Chicken Alfredo Pizza with Caramelized Onions and Sundried Tomatoes

So, I mentioned on the blog yesterday that I was going to start posting some recipes and ideas just in case they may help people navigate the ways quarantine is limiting our abilities and pantrys. Chicken Alfredo Pizza was something I made frequently when the boys were young. It’s fast, easy, cheap, customizable, and can stretch two smaller chicken breasts to feed a family of 5. This week, I made two versions: one with caramelized onions and sundried tomatoes added, and one with just the chicken, garlic, sauce, and cheese for the picky peeps. Before I list the recipe, here are some ideas to customize it or hack it if the grocery store is still a wasteland:

  • You can use any cooked chicken or turkey, or even brown up ground chicken and crumble it. When all the meat was gone this week at Kroger, there was a whole wall of smoked turkey legs. In a pinch, you can remove the meat from those and use it.
  • Who says it has to be chicken? Our store still had plenty of frozen shrimp in stock. Just sauté some until just under done, because they will finish cooking on the pizza.
  • Pizza dough: Making your own is easier than you think, and as long as you have flour and yeast on hand, you can do it. Alternatively, buy the tubes from the refrigerator case, which is what I did up until the Heathens were no longer tazmanian devils 24/7. My Kroger also sells fresh balls of pizza dough in baggies, which is in the deli section where they store the pre-made soups, salads, and take-home entrees.
  • While this recipe calls for the caramelized onions and sundried tomatoes, you could add bacon bits, sliced peppers, red pepper flakes for spice, toasted bread crumbs for texture, spinach to sneak in some veggies,  or finish with a drizzle of balsamic glaze.

Just remember, until life settles down and our grocery stores can catch up, not every meal is going to be a Pinterest moment, nor is every recipe going to be a favorite of everyone in your household. I will say, though, that I think both experienced and less-confident cooks are going to come out on the other side of this having learned something new about the ways we shop and eat.

**Note–I doubled this recipe to make two the two pizzas seen above**

Chicken Alfredo Pizza

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Ingredients

  • 1 ball or tube of pizza dough (basically enough so you can roll it out to the size of a half-sheet pan or a large pizza pan.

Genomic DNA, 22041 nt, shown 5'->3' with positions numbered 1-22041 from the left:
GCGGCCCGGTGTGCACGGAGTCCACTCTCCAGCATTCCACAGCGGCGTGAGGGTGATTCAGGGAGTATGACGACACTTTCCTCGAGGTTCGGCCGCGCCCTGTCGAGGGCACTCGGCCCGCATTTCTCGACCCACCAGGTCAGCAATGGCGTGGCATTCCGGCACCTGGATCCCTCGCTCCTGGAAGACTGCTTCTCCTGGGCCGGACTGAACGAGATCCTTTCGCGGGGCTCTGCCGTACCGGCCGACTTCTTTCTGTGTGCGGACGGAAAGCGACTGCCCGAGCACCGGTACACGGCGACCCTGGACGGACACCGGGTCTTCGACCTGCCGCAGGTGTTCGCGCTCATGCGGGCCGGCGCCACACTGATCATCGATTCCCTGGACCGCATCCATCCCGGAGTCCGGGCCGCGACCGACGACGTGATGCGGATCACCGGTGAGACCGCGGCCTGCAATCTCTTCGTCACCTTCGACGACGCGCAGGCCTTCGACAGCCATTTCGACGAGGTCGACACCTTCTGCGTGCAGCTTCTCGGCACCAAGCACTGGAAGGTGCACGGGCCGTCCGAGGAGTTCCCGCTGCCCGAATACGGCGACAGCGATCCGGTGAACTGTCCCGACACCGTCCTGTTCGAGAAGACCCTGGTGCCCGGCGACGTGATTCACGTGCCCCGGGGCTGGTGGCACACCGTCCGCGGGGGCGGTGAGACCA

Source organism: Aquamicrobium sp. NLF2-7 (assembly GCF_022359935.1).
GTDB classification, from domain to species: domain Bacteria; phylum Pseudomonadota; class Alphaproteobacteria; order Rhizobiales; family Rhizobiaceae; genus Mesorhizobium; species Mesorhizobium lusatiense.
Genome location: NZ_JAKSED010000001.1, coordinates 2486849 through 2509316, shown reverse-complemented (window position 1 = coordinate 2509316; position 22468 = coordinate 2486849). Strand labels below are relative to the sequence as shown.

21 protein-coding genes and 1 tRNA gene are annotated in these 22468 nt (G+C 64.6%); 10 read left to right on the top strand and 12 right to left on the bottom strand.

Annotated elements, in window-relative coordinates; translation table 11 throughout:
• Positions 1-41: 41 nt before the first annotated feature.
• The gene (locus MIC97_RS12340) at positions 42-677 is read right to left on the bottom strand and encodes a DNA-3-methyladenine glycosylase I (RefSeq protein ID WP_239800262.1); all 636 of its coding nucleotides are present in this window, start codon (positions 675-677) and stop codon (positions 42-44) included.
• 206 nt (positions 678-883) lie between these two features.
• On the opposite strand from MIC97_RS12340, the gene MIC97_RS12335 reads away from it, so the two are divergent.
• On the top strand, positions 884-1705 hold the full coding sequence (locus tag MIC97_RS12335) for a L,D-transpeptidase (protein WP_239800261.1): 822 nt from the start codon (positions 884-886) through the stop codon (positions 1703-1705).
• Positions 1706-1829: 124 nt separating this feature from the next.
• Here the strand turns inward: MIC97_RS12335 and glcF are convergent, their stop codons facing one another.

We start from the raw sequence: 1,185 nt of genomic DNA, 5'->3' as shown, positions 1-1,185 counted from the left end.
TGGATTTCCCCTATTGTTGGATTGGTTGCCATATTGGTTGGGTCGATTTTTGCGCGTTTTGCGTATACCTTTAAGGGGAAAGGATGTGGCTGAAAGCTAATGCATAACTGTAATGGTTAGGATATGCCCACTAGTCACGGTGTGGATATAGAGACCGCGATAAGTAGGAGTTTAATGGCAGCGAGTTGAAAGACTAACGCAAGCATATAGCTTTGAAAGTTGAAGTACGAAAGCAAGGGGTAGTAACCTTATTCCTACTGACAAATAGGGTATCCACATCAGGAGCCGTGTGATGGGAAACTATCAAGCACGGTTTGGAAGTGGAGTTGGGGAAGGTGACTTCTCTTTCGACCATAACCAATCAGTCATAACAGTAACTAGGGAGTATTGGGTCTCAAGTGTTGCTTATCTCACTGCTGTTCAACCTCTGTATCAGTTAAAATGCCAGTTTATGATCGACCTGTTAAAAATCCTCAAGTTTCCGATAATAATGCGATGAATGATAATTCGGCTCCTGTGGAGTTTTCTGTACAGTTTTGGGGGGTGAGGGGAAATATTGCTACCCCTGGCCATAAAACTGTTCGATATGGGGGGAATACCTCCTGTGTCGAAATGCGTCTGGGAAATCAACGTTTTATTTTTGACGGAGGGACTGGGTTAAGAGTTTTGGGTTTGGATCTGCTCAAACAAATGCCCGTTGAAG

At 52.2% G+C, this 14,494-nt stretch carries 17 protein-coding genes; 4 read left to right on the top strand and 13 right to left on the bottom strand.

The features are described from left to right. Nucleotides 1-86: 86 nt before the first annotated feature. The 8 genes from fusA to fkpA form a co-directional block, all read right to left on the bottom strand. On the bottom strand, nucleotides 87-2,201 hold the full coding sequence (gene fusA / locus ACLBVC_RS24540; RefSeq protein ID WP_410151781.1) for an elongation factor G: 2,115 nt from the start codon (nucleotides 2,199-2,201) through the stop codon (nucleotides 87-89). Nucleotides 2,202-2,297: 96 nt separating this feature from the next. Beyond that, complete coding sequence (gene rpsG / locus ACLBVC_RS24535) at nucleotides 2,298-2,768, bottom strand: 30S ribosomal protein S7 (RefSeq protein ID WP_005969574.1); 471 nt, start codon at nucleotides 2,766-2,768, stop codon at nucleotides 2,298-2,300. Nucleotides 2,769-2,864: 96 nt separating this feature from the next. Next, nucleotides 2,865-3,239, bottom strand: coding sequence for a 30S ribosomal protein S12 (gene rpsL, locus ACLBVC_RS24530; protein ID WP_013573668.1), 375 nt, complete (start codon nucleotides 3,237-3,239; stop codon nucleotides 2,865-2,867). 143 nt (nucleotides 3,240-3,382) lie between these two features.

• 1-1/2 cups shredded cooked chicken
  • 2 TBS olive oil (or butter)
  • 1 medium onion, thinly sliced
  • 1/2 to 3/4 of a cup jarred sundried tomato Alfredo sauce (regular jarred Alfredo works too)
  • 4 cloves garlic, minced (or a couple of teaspoons of the jarred stuff)
  • 1/4 cup sundried tomatoes, chopped (the kind packed in oil preferably)
  • 2 cups shredded mozzarella (or pizza blend cheese).
  • 3 TBS grated parmesan

Procedure

  1. Start the onions first: Heat oil in a small skillet over medium heat and add the onions and a small sprinkle of salt, stirring well. Reduce heat to medium-low and cook, stirring occasionally until they reach your desired level of caramelization.
  2. While the onions cook, preheat oven to 400 degrees F. Lightly grease a sheet pan or pizza pan with non-stick spray.
  3. Dust your counter and a rolling pin with flour and roll out your pizza dough to fit your pan, then transfer it to the pan. Bake the pizza  dough for 11 minutes, then remove from oven.
  4. Spread the Alfredo sauce evenly over the pizza dough, starting with 1/4 cup at first and adding more as needed. The amount of sauce you will need will depend on the size of your pizza and your preferences. You want a nice even layer of sauce, but try not to drown it.
  5. Distribute the chicken, onions, garlic, and sundried tomatoes over the pizza. Top with mozzarella and parmesan and return it to the oven.
  6. Bake an additional 7-10 minutes until the cheese is melted and starts to brown a little in spots.
  7. Let pizza rest about 5 minutes before slicing and serving.

The Dirty Secrets–Pantry Meals, Cheap Meals, Canned Meals, and More for Tips for Your Quarantine Kitchen

Ok, I think we can all agree that food media and culture as a whole has changed in the past 20 years. We now have easy access to blogs, recipes, information, and research. Meanwhile, Michael Pollan and other researched-based advocates opened our eyes to the less-than-desirable aspects of processed foods and ingredients. We get to be seasoned foodies without ever having attended culinary school.

But the reality is that many people do not have the luxury to be selective about ingredients and methods, pandemic or not. They may live in food deserts with no access to fresh products (what would you do if the only store you could reach was Dollar General?), they may have inadequate funds, limited equipment, and lack the basics we take for granted, like reliable internet access for help.